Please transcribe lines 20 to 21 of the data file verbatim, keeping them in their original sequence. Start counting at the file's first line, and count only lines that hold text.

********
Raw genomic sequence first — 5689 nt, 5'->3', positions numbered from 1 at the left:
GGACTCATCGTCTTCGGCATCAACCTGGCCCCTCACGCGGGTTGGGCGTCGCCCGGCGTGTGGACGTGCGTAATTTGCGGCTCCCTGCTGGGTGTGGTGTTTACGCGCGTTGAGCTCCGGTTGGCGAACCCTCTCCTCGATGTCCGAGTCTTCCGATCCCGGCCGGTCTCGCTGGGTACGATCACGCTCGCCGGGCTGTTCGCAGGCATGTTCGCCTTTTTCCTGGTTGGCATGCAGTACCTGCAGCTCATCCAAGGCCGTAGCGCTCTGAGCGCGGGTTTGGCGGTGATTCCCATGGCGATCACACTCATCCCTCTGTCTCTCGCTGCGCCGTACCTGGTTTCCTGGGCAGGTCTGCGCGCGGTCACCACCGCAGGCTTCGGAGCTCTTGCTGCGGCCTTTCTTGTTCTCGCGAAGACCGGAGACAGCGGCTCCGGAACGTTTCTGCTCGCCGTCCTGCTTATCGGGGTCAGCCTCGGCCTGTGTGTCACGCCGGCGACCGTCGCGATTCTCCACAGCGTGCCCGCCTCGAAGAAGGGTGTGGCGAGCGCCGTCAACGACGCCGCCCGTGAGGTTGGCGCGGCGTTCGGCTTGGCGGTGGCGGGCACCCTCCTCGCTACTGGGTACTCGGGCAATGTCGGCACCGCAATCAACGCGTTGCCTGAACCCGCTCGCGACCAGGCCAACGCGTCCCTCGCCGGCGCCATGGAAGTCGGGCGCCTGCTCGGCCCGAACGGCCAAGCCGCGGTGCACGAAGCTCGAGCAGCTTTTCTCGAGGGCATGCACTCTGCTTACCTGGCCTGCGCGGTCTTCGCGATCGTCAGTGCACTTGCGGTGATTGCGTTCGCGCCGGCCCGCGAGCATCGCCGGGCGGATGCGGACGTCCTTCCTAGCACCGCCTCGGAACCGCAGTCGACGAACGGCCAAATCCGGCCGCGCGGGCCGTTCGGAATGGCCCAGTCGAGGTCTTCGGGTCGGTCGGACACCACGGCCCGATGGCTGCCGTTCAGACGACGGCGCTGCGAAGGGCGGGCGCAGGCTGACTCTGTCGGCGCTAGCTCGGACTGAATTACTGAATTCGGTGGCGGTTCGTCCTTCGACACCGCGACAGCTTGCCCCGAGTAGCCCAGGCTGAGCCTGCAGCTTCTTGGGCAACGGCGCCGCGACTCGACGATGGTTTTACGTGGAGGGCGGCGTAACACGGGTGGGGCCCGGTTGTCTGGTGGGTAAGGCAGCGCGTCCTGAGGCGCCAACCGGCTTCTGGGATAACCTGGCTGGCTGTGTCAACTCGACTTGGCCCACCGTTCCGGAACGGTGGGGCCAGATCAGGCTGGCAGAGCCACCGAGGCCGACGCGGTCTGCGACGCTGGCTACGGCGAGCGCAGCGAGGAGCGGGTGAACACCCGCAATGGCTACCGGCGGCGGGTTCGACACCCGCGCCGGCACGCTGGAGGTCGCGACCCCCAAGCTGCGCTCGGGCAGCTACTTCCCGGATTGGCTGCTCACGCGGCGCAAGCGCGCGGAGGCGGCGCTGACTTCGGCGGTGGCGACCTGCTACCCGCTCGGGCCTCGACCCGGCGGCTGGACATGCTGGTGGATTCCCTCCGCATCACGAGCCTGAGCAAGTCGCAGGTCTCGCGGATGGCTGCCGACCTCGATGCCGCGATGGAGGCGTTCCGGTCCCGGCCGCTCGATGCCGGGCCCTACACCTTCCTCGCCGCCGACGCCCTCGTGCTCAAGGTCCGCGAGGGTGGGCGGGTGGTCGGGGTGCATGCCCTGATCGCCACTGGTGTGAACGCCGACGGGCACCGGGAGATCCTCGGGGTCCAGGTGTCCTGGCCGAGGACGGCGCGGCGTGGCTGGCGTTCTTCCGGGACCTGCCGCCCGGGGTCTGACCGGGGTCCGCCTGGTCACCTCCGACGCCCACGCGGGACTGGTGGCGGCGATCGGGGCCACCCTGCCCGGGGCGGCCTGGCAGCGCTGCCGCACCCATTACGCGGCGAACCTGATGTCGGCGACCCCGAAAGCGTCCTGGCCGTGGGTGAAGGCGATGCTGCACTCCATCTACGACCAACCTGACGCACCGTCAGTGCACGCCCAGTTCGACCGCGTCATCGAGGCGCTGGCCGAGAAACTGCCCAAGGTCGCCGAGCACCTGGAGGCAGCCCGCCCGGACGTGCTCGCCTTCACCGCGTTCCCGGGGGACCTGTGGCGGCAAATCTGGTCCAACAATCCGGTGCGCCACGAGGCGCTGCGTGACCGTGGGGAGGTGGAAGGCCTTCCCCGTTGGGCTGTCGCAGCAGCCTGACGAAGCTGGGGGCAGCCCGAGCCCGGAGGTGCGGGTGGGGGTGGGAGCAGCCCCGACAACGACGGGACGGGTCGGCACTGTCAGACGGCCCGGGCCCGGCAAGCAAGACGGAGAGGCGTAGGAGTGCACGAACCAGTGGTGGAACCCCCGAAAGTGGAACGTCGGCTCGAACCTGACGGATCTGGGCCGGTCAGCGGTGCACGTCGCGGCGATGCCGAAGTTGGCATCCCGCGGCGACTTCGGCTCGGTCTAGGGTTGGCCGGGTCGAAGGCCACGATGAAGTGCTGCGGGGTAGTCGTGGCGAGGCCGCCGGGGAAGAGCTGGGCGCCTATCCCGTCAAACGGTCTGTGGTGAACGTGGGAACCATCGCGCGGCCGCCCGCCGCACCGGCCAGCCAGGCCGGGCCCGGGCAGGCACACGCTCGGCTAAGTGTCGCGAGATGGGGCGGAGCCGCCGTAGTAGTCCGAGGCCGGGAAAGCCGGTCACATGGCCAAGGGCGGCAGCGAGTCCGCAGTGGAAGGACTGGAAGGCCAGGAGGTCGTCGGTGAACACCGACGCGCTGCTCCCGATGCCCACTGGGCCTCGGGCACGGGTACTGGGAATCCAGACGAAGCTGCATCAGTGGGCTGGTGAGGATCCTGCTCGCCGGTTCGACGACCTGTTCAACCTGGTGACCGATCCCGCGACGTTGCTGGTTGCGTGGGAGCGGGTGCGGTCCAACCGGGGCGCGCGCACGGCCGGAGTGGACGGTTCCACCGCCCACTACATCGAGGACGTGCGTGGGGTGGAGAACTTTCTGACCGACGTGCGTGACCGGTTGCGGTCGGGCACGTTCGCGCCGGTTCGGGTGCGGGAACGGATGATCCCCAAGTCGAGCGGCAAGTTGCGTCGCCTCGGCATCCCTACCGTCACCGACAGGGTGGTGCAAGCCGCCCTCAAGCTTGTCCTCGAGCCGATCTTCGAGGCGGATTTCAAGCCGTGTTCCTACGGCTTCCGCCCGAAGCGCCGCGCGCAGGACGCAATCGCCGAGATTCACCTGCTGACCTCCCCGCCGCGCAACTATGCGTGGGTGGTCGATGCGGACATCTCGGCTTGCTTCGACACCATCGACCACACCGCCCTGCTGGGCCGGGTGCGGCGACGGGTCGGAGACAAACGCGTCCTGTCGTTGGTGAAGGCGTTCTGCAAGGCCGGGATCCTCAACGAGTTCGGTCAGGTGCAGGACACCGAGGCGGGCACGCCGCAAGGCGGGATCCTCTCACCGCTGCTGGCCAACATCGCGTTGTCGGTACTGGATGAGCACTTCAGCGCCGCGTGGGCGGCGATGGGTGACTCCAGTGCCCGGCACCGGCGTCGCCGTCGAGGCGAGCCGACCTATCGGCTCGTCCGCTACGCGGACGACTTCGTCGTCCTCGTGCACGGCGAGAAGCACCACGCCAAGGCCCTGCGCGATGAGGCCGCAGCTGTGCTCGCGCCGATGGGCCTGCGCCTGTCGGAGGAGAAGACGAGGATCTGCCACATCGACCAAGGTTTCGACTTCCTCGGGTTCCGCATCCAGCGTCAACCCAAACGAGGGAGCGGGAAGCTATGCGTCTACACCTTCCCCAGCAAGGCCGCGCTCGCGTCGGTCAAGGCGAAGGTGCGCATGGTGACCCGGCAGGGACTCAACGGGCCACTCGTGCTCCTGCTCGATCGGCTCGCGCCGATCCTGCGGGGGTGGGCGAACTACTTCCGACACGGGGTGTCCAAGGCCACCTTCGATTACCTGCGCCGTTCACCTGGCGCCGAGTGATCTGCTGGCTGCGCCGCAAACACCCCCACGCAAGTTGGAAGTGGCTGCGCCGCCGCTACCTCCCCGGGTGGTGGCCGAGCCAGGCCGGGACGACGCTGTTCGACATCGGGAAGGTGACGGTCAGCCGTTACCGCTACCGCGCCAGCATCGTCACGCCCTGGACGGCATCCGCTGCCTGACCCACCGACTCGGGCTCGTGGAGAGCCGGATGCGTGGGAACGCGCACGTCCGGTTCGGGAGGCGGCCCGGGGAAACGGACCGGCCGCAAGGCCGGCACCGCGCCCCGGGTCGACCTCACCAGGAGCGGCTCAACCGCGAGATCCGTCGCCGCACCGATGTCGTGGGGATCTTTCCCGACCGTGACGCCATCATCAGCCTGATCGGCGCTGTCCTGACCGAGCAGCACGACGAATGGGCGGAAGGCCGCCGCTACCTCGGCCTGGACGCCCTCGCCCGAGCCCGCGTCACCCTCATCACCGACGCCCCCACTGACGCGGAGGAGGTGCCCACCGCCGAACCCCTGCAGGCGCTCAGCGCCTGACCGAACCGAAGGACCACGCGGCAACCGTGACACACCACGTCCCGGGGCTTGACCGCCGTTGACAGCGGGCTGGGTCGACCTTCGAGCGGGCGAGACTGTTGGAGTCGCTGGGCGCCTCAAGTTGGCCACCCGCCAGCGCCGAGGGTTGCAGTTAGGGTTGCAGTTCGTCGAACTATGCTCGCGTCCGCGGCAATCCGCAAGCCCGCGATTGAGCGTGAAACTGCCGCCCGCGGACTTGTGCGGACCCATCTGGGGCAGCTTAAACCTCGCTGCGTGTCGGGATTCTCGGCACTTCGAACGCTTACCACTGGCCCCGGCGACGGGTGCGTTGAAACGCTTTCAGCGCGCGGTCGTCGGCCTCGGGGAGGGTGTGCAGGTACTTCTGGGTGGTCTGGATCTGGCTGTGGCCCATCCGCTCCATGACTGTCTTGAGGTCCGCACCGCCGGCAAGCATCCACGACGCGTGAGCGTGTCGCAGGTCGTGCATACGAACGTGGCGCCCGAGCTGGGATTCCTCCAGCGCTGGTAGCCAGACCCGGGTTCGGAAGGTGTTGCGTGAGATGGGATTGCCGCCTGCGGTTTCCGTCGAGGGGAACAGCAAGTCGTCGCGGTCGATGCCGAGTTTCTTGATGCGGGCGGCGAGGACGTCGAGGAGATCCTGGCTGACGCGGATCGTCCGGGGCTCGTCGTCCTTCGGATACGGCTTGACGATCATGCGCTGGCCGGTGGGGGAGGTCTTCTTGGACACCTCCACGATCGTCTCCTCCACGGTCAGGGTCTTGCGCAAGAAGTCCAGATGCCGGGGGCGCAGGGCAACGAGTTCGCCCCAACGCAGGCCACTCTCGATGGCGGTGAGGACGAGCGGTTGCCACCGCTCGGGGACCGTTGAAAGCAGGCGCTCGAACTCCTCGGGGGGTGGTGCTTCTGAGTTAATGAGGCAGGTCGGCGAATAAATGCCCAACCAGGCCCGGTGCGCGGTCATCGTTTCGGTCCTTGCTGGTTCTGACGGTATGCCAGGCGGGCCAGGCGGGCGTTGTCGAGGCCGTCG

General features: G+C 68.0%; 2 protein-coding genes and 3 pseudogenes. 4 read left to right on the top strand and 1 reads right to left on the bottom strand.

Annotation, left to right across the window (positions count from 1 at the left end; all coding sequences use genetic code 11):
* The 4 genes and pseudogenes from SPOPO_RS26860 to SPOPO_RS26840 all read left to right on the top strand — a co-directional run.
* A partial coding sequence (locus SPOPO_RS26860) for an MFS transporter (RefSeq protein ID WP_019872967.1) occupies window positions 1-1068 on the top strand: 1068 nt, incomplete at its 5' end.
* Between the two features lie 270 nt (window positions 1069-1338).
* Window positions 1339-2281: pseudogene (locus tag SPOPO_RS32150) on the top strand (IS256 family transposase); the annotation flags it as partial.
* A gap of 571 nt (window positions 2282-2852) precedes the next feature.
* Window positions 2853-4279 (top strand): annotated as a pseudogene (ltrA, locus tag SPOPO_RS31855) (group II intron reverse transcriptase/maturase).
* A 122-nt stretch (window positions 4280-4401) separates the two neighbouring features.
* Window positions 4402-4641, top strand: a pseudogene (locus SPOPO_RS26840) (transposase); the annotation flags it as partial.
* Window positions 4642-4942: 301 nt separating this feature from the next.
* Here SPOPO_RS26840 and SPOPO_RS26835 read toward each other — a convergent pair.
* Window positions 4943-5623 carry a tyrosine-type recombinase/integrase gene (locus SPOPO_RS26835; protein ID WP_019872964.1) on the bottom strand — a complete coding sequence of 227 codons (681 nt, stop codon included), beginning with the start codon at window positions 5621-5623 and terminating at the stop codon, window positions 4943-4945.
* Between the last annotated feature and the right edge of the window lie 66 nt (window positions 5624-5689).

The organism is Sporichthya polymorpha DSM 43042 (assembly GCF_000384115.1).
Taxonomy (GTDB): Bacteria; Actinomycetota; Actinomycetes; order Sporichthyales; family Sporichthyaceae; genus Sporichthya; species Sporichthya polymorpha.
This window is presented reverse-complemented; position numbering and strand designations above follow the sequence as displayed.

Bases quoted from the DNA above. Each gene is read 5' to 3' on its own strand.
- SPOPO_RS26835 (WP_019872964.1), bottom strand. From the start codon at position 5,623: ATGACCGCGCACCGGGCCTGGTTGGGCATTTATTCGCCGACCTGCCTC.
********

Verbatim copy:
Bases quoted from the DNA above. Each gene is read 5' to 3' on its own strand.
- SPOPO_RS26835 (WP_019872964.1), bottom strand. From the start codon at position 5,623: ATGACCGCGCACCGGGCCTGGTTGGGCATTTATTCGCCGACCTGCCTC.